Sunday, January 07, 2007

Opinion: Which of the proposals for the Democrats first "100 Hours" will be the most important for the American people?

(Some proposals can be accomplished by just being enacted by the majority in the House, but some need the full process of becoming a law. Consider whether or not some proposals will become law and whether or not any of the proposals will actually benefit the people.)

2 comments:

BrandonK said...

In my opinion the most important proposal in the democrats first 100 hrs, would be to enact the 9/11 commission recommendations. Their other five priorities (while important) are specifically targeted toward certain groups of people while enacting the 9/11 recomendations is important to the American people as a whole. There is nothing more important, than protecitng American people, ports, airlines,trains, and nuclear facilites from further terrorist attacks. While I feel that the democrats' list of priorities is an excellent starting point, there is still a lot more that can be done.

Megan B said...

My first opinions of the 100 hour plan include questions, such as when does the new madam speaker intend to start this 100 hours in which the plan will be implemented; and if the Democrats are so into calling for bipartisan cooperation on creating reforms for all of the nation, which does include the minority, why are there no opportunities for the Republicans to present another plan on the same subject to give the house this truly bipartisan cooperation that the new speaker has spoken so much about? To answer my own questions, I don’t know. I was under the impression that directly after the swearing in ceremonies that the 100 hours would begin, but that turned out to be wrong, I have now learned this will not start until Tuesday.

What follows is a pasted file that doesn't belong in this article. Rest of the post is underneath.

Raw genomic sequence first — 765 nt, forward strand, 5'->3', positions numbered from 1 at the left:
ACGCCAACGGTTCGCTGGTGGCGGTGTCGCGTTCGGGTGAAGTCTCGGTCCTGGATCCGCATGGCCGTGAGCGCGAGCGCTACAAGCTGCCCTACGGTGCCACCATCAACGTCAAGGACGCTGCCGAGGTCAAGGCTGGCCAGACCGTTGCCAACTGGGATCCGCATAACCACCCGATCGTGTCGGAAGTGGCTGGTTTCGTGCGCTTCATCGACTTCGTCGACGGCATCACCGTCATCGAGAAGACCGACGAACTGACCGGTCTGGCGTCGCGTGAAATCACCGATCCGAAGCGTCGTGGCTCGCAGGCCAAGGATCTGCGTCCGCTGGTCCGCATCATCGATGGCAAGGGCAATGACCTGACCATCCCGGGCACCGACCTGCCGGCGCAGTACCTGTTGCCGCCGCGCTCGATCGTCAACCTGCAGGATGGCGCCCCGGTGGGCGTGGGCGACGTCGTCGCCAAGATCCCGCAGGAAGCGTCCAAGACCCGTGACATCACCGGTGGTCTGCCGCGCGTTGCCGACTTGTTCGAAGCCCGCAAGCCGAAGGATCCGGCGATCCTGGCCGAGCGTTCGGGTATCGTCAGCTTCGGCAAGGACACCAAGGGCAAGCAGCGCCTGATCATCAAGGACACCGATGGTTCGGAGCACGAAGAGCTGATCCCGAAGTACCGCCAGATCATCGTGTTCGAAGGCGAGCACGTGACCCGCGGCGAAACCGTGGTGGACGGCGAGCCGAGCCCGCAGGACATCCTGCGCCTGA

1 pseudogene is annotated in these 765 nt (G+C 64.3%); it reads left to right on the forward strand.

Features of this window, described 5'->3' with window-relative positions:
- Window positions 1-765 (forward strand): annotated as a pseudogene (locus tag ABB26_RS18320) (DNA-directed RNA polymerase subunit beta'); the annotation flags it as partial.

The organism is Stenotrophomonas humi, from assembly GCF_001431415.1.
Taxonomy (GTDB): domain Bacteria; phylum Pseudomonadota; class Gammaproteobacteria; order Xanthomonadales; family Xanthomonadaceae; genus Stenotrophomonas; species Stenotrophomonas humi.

To get back to the task of answering the question, I don’t think any of the 100 hour proposals will be of great importance, and directly affect the average American people. I think the democratic plan is just a bunch of fluff. It is all for show, that they can tackle “major problems” and pass many legislative proposals within a little more than four days. Although the legislation may not really do any good, the Democrats will use the point that they are not continuing the past “tradition” of a “do nothing congress.” The proposals in the 100 hour plan have very little substance that may cause any debate at all in them. None of the important issues, which helped the Democrats get elected, national issues such as Iraq strategy, or ethics reform, are addressed in the plan. Does this mean Democrats are abandoning their constituency, and the values voters, who got them into office? I personally think they are just setting these issues to the side for the time to “show their power” in their first few days in office.

Many of the proposals would also have to pass the Senate, in which the filibuster is a very effective tool to block legislation. In the Senate the Democrats would fall short of the 60 votes needed for cloture, to pass anything of importance. As for the proposals that only need a simple majority in the house to pass, I don’t think that these proposals, even if they pass with huge majorities, will bolster much support for the Democrats. These proposal mainly focus on minimum wage and student loan cost, which effect young people most; the younger citizens have been shown in polls to be one of the groups least likely to get out to vote, thus their support is not a major priority most of the time. In conclusion, I think all of the proposals are fluff, and don’t think any will greatly affect average Americans.